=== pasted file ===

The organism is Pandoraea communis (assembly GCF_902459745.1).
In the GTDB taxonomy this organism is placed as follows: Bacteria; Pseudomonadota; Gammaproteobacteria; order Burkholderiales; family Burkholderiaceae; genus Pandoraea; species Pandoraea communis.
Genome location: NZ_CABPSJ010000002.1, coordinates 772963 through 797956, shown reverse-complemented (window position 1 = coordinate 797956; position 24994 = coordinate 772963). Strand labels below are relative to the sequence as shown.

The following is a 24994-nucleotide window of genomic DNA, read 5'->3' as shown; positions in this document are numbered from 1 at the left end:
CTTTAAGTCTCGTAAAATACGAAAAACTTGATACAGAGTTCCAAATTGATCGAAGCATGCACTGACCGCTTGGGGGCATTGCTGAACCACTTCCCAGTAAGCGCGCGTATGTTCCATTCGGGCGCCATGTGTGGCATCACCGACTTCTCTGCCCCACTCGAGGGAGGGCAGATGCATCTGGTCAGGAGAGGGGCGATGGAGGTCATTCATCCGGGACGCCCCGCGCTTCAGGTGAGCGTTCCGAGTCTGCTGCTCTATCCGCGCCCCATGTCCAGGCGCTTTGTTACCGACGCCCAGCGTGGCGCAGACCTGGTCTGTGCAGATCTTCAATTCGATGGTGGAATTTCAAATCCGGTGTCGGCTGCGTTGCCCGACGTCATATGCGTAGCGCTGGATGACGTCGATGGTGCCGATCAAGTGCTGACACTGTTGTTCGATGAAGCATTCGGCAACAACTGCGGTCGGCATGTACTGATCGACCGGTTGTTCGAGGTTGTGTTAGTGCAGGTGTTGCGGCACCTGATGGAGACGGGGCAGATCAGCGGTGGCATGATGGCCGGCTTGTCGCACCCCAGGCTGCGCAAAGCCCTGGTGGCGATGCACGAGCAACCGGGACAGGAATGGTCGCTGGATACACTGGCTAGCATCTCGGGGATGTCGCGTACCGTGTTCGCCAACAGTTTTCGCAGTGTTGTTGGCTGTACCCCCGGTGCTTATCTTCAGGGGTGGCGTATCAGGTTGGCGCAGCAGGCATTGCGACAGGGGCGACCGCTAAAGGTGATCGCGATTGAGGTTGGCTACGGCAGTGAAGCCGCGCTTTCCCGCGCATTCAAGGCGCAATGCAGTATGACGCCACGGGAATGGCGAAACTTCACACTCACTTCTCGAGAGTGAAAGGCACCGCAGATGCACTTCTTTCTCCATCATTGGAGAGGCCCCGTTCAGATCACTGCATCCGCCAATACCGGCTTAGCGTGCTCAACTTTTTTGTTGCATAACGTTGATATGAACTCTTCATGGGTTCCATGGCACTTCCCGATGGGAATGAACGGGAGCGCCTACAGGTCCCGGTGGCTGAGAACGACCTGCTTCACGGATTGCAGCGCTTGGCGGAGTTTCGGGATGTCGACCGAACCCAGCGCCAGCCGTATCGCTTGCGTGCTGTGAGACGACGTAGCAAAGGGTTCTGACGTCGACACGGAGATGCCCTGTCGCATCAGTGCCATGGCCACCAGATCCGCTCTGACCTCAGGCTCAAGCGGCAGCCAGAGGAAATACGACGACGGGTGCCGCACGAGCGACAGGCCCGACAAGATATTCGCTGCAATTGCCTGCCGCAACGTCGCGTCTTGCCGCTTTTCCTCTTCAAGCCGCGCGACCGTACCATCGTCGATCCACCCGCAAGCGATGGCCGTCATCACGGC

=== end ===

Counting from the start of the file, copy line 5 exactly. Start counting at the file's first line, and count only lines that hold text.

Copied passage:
CTTTAAGTCTCGTAAAATACGAAAAACTTGATACAGAGTTCCAAATTGATCGAAGCATGCACTGACCGCTTGGGGGCATTGCTGAACCACTTCCCAGTAAGCGCGCGTATGTTCCATTCGGGCGCCATGTGTGGCATCACCGACTTCTCTGCCCCACTCGAGGGAGGGCAGATGCATCTGGTCAGGAGAGGGGCGATGGAGGTCATTCATCCGGGACGCCCCGCGCTTCAGGTGAGCGTTCCGAGTCTGCTGCTCTATCCGCGCCCCATGTCCAGGCGCTTTGTTACCGACGCCCAGCGTGGCGCAGACCTGGTCTGTGCAGATCTTCAATTCGATGGTGGAATTTCAAATCCGGTGTCGGCTGCGTTGCCCGACGTCATATGCGTAGCGCTGGATGACGTCGATGGTGCCGATCAAGTGCTGACACTGTTGTTCGATGAAGCATTCGGCAACAACTGCGGTCGGCATGTACTGATCGACCGGTTGTTCGAGGTTGTGTTAGTGCAGGTGTTGCGGCACCTGATGGAGACGGGGCAGATCAGCGGTGGCATGATGGCCGGCTTGTCGCACCCCAGGCTGCGCAAAGCCCTGGTGGCGATGCACGAGCAACCGGGACAGGAATGGTCGCTGGATACACTGGCTAGCATCTCGGGGATGTCGCGTACCGTGTTCGCCAACAGTTTTCGCAGTGTTGTTGGCTGTACCCCCGGTGCTTATCTTCAGGGGTGGCGTATCAGGTTGGCGCAGCAGGCATTGCGACAGGGGCGACCGCTAAAGGTGATCGCGATTGAGGTTGGCTACGGCAGTGAAGCCGCGCTTTCCCGCGCATTCAAGGCGCAATGCAGTATGACGCCACGGGAATGGCGAAACTTCACACTCACTTCTCGAGAGTGAAAGGCACCGCAGATGCACTTCTTTCTCCATCATTGGAGAGGCCCCGTTCAGATCACTGCATCCGCCAATACCGGCTTAGCGTGCTCAACTTTTTTGTTGCATAACGTTGATATGAACTCTTCATGGGTTCCATGGCACTTCCCGATGGGAATGAACGGGAGCGCCTACAGGTCCCGGTGGCTGAGAACGACCTGCTTCACGGATTGCAGCGCTTGGCGGAGTTTCGGGATGTCGACCGAACCCAGCGCCAGCCGTATCGCTTGCGTGCTGTGAGACGACGTAGCAAAGGGTTCTGACGTCGACACGGAGATGCCCTGTCGCATCAGTGCCATGGCCACCAGATCCGCTCTGACCTCAGGCTCAAGCGGCAGCCAGAGGAAATACGACGACGGGTGCCGCACGAGCGACAGGCCCGACAAGATATTCGCTGCAATTGCCTGCCGCAACGTCGCGTCTTGCCGCTTTTCCTCTTCAAGCCGCGCGACCGTACCATCGTCGATCCACCCGCAAGCGATGGCCGTCATCACGGC